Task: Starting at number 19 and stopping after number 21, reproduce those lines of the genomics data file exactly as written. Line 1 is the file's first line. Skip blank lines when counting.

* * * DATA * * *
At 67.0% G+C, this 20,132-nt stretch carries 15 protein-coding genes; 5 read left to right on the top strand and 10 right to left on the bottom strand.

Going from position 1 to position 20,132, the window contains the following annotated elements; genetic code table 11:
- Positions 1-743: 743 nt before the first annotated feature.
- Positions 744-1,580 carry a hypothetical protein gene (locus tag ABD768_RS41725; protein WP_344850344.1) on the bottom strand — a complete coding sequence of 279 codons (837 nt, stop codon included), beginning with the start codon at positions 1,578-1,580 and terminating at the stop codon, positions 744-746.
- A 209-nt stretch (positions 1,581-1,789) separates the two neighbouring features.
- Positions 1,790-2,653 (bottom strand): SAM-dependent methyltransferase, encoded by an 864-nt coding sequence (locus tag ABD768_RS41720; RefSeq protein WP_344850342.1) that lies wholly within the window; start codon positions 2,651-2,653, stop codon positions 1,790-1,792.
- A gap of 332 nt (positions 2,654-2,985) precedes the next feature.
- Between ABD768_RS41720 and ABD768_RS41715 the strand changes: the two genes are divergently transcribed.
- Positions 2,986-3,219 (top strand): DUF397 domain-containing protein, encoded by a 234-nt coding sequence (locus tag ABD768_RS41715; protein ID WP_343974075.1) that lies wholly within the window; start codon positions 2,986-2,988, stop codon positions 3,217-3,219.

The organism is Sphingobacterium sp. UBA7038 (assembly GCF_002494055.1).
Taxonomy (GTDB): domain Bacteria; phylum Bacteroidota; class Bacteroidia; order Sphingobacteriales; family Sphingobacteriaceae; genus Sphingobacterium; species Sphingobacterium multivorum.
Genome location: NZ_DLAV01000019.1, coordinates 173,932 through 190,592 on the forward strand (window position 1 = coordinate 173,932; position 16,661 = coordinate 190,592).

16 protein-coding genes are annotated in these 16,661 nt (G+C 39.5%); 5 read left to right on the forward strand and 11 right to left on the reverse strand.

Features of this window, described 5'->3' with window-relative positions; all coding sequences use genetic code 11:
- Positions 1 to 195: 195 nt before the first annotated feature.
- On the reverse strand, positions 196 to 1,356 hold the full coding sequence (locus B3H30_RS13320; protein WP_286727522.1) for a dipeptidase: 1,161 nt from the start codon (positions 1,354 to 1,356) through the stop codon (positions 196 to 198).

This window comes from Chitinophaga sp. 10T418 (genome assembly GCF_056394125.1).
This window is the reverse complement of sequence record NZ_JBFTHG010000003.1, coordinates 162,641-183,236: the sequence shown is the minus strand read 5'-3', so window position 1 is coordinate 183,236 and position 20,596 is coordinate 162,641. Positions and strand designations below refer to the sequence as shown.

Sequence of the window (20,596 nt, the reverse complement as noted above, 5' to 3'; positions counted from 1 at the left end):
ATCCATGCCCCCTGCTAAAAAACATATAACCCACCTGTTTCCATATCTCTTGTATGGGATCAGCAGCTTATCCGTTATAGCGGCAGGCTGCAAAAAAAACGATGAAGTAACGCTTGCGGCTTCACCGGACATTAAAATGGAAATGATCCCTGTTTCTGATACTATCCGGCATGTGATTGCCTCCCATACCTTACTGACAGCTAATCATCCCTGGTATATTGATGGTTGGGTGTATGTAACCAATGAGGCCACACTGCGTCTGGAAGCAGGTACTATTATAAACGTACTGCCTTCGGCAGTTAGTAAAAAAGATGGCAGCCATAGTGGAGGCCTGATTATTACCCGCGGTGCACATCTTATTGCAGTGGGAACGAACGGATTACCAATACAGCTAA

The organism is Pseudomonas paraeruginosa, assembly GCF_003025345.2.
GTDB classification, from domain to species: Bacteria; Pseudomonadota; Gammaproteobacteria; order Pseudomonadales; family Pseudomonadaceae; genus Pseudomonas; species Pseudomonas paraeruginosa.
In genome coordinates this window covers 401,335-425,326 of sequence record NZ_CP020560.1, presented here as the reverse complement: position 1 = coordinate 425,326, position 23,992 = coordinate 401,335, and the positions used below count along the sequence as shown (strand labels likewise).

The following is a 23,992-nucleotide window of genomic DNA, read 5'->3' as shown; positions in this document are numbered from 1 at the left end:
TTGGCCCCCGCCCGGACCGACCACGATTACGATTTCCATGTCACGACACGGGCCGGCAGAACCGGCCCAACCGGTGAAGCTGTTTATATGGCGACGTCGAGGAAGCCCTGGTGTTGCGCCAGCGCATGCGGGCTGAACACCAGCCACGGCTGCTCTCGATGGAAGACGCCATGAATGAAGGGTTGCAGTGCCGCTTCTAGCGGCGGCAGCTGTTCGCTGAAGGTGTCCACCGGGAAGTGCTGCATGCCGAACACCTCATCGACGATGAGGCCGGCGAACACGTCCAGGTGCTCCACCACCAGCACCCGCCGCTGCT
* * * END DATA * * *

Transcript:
Sequence of the window (20,596 nt, the reverse complement as noted above, 5' to 3'; positions counted from 1 at the left end):
ATCCATGCCCCCTGCTAAAAAACATATAACCCACCTGTTTCCATATCTCTTGTATGGGATCAGCAGCTTATCCGTTATAGCGGCAGGCTGCAAAAAAAACGATGAAGTAACGCTTGCGGCTTCACCGGACATTAAAATGGAAATGATCCCTGTTTCTGATACTATCCGGCATGTGATTGCCTCCCATACCTTACTGACAGCTAATCATCCCTGGTATATTGATGGTTGGGTGTATGTAACCAATGAGGCCACACTGCGTCTGGAAGCAGGTACTATTATAAACGTACTGCCTTCGGCAGTTAGTAAAAAAGATGGCAGCCATAGTGGAGGCCTGATTATTACCCGCGGTGCACATCTTATTGCAGTGGGAACGAACGGATTACCAATACAGCTAA

The organism is Pseudomonas paraeruginosa, assembly GCF_003025345.2.